The reduction of material inputs required to form a product or to perform a service reduces the rate of draw on the larger materials system.Ý For example, if instead of counting the number of square feet of space constructed, we measured the amount of time that space is used productively then it would reduce the building of unnecessary spaces and spur innovative ways of combining or coordinating functions.Ý Material intensity is one measure of dematerialization but the impact is just as dramatic on energy use where lighter, more temperature adaptable materials require less energy to operate. The imbedded energy saved in the fabrication of excess material also has a strong energy impact. ÝÝGiven the contribution of construction materials (ChartÝ A) to materials flow in the larger economy this could have a major impact.
Hence before we talk about materials flow, there are two primary questions to ask: What are we using the materials for?Ý How can we reduce the amount of energy and materials needed to obtain the desired result in all phases of the materials cycle from extraction to refining to transportation to fabrication and then into the chain of product use and reuse?Ý We need to examine whether there are significantly less resource consumptive alternatives for the service or function desired.
Attractive as this alternative is to deep ecologists who seek a far shallower imprint in the planet or to engineers seeking product efficiencies, there will be a continuing demand for the use of materials for products for human use.Ý Energy demand will likely remain at a high level.Ý Rising population alone will place pressure on the system and the series of demands, many legitimate, for quality of life moves us beyond asceticism and eco-efficiency.Ý Hence, the hierarchy below assumes that we will continue to fashion tools and products from the material world.
The changed composition of materials and objects doesnít just happen that way.ÝÝ Moss on trees and stones serve a function of changing the tree bark or the rock into smaller particles that make up soil.Ý Parasitic bacteria break down ingested food into a level that it can be absorbed into the blood stream. These are all examples of detrivore technologies.Ý The earliest proponents of industrial ecology saw a possible trash-to-cash connection of linking waste streams and input streams. It is possible to find veins and nuggets of gold; but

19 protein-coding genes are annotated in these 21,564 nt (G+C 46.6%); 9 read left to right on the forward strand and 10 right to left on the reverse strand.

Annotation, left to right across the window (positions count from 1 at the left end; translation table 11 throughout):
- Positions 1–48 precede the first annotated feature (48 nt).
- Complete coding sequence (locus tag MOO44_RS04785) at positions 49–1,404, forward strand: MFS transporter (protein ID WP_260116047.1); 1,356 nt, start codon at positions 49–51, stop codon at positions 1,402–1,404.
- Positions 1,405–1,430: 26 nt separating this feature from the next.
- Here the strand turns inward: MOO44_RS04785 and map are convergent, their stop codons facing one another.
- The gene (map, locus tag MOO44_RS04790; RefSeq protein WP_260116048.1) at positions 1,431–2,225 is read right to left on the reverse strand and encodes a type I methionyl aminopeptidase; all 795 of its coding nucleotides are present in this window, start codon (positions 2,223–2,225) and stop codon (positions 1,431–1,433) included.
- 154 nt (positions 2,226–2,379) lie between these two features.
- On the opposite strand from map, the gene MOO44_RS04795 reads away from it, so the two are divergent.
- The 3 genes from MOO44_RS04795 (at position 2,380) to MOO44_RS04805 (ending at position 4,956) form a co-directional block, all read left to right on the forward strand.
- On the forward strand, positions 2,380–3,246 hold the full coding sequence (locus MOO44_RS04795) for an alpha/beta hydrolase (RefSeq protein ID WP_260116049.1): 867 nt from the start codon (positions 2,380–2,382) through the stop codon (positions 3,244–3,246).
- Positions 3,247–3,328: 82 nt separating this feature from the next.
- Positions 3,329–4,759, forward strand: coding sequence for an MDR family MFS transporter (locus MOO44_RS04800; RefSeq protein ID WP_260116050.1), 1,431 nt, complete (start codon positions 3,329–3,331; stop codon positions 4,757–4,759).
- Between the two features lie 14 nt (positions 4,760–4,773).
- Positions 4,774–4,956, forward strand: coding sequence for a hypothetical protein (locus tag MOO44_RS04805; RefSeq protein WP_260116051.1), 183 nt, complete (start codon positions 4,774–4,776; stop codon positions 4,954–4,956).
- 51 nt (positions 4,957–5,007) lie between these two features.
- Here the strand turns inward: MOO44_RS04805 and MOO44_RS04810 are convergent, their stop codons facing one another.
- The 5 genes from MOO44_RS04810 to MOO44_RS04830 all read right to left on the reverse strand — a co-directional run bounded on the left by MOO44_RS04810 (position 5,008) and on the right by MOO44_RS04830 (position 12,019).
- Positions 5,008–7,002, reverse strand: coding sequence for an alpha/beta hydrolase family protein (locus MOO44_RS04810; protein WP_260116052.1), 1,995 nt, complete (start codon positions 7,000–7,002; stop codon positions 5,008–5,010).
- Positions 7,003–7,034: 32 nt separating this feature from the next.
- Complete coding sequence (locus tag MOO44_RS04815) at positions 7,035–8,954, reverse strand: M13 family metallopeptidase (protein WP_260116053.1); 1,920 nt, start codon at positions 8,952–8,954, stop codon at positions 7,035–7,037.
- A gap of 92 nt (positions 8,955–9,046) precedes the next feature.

most gold comes from sifting the soil to find the precious ingredient. The application of energy over time transforms them from one condition to another.Ý Whether it is the scavenger population that thrives on the garbage heaps of Cairo, to anaerobic bacteria that sponge up oil spills, to composting strategies, to pyrolysis approaches that change states of materials, all of these are frameworks for decomposition and reclaiming subsequent components.
Each of the approaches described in this paper provides economic opportunities.Ý Depending on local scale, having the full range of approaches makes sense in an intensively populated area or region.Ý The technologies associated with these various approaches provide market niches for profitable companies.Ý Lowe and Warren set out relevant questions to be asked:
？ ;;;;;;;;；What do the ecosystem dynamics in natural
decomposition suggest for integration of recycling technologies
into a more unified system?
？ ;;;;;;;;；What are the principle strategies for breaking down and
reusing materials in natural systems that could inspire new
processes for recycling societyís wastes?
？ ;;;;;;;;；How are the processes of decomposition integrated with
productive processes in ecosystems? What implications does
xivthis have for industrial systems of production?
We can with foresight and creativity harness in positive and productive ways the cycles of construction and deconstruction of materials; while linking to the flows of energy that ebb from one area to another.Ý We can look at the broad approach that raises primary questions on what we are doing, seek design solutions that elegantly connect and contain resource use, and deploy better housekeeping to plug leaks and tie loose ends that plague moving from abstract design to dissipative reality. Painting that picture sets forth a new and vibrant vision of sustainability.
A HIERARCHY OF RESOURCE STATEGIES
Briefly described below is a range of approaches to meet the criteria of seeking decreased entropy through higher value and lower input of materials and energy in human activity and our associated environment.Ý Accomplishing these goals draws on a broad range of techniques and processes.ÝÝ For different audiences it can be ways of renewing products, creating new products, identifying components, introducing primary materials, generating energy or providing services.
The core dimension of value means that entropic state such as solid, liquid or gas of particular materials is directly related to the potential use and the chemical or materials conditions they will be used under as well as the cost and safety of the process (including transportation and storage).
Hierarchy of Material Use and Reuse
Appropriate Use Necessity/ Efficiency Eco-efficiency
Autogenesis Extended Use Reuse
Demanufacturing Pick It Apart Disassembly
Compounds Back to Basics Chemical reactions
Landfill mining Use Whatís Left Infill
Pollution Control Residuals
The development of ìsmart materialsî adaptive to their environment is an important aspect to explore.Ý At some level this also provides a metaphor for adaptive industrial systems and social resilience.Ý ìA smart structure is one that monitors itself and/or its environment in order to respond to changes in its